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We all have topics we can’t pass up, that consistently hook our interest, and for me, Mormon fundamentalists are near the top of that list. Ever since I read Jon Krakauer’s Under the Banner of Heaven, I’ve been fascinated with this secretive sect, the ways leaders manipulate and coerce their followers, and how they clash with governing authorities outside their own twisted hierarchy. So when I read about Daredevils, a novel about a teenage girl running away from a polygamous marriage in the 1970s, I put it right at the top of my list.

Loretta is only fifteen when her parents force her to marry Dean, a middle-aged man who already has one wife and more than a handful of children. They cite her rebellious nature as their reasoning, as Loretta has been sneaking out of the house to meet her non-Mormon boyfriend. The rest of the novel follows her attempt to escape her new “family” in the company of Dean’s nephew, Jason, a teenage boy obsessed with Evel Knievel and his death-defying stunts.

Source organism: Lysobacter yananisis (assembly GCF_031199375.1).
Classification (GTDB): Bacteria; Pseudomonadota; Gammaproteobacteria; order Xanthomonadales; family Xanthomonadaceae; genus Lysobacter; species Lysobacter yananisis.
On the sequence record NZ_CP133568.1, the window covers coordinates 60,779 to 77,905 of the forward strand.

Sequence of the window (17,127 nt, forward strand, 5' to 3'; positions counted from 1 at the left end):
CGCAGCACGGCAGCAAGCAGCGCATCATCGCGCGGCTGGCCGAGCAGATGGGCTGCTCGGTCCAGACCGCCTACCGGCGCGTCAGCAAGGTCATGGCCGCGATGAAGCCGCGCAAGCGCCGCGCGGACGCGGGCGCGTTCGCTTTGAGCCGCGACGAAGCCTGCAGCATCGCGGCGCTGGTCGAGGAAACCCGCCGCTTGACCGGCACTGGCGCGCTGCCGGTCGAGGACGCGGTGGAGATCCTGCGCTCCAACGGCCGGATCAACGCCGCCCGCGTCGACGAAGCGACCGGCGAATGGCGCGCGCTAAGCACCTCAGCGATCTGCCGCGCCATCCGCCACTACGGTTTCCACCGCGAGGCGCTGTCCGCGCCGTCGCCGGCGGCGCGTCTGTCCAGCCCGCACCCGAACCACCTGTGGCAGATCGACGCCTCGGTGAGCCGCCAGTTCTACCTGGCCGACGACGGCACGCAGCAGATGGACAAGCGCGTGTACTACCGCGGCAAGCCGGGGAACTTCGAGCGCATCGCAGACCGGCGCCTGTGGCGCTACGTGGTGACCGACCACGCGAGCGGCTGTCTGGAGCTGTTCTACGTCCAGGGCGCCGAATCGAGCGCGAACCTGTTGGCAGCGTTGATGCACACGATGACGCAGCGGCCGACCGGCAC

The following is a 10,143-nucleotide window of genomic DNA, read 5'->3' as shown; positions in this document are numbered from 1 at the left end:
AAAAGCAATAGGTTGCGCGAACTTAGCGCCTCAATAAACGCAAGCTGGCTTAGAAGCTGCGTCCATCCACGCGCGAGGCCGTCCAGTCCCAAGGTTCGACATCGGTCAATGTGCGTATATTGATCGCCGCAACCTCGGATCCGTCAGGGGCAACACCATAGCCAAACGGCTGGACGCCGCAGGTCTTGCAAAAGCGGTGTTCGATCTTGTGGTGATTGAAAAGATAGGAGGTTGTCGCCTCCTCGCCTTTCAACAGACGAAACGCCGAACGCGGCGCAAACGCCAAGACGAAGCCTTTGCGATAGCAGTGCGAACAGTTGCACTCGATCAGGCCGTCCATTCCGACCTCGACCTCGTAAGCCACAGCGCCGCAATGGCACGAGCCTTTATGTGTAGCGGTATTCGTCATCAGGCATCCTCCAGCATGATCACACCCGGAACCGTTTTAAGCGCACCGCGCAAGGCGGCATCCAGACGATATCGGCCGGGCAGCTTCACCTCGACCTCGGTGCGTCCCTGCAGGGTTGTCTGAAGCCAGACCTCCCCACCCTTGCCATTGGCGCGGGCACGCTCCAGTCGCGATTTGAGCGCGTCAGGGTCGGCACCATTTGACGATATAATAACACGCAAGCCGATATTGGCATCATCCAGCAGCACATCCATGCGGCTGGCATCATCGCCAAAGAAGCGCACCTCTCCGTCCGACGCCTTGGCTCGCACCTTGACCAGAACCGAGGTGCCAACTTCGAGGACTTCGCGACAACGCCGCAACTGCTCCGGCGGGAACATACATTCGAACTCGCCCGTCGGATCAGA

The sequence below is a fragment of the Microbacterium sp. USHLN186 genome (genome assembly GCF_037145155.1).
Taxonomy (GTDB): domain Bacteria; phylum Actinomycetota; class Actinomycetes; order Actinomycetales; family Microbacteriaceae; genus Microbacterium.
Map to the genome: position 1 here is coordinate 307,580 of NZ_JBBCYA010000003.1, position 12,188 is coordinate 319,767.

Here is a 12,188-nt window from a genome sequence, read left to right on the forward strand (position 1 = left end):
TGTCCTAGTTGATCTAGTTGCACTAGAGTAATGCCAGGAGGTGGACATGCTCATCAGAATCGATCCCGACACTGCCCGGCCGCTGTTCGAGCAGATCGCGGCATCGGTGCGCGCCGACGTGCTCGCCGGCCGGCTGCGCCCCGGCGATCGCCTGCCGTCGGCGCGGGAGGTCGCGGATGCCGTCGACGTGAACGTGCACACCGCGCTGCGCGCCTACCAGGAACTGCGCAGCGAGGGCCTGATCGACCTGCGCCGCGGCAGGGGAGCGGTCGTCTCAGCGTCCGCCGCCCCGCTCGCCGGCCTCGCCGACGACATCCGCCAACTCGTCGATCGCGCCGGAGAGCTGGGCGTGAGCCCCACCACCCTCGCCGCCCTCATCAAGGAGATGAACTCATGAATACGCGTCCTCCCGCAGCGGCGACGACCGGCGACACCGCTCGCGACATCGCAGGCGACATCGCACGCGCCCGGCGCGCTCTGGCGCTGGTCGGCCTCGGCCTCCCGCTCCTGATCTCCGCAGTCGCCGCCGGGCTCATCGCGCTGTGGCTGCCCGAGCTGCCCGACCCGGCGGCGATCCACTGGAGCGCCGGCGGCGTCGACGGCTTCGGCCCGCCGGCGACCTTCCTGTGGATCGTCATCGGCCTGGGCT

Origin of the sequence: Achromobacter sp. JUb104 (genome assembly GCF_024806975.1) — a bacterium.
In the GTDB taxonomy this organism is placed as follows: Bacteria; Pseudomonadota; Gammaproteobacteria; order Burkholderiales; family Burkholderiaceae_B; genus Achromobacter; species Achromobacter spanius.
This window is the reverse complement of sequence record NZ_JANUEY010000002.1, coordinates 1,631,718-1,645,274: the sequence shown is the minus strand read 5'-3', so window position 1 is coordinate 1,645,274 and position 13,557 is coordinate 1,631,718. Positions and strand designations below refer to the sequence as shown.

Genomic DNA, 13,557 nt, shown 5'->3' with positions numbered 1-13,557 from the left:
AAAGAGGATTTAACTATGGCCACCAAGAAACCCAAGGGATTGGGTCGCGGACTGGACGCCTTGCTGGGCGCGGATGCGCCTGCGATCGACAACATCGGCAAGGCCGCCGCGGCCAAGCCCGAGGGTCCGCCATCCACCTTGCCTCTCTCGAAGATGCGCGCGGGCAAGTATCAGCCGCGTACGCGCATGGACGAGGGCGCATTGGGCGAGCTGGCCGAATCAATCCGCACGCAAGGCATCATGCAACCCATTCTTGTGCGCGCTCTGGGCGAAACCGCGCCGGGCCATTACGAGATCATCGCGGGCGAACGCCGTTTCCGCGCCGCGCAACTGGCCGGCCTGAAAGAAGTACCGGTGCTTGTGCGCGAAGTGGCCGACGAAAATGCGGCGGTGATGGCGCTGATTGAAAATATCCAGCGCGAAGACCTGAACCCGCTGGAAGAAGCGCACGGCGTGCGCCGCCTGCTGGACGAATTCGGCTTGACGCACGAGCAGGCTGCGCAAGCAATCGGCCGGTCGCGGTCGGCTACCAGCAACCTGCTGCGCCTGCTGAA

References to Knievel make some level of sense in that they establish the time period, but the frequent interludes between chapters in Knievel’s voice feel a bit jarring and untethered from the rest of the plot. Vestal attempts to bring everything together by raising the possibility late in the novel that Knievel might be an actual character, involved in the action, but the two very distinct threads didn’t quite mesh for me. It might have made more sense if Knievel had been Loretta’s fixation, as she feels much more like a central character than Jason does. Instead, we get a lot of Jason-and-Knievel interplay, while Loretta remains too much an enigma—which is a shame, because she was the one I was curious about. Still, if you find fundamentalist Mormon culture and history interesting, Daredevils would be a good addition to your shelf.

With regards to Penguin Press and NetGalley for the review copy. On sale now!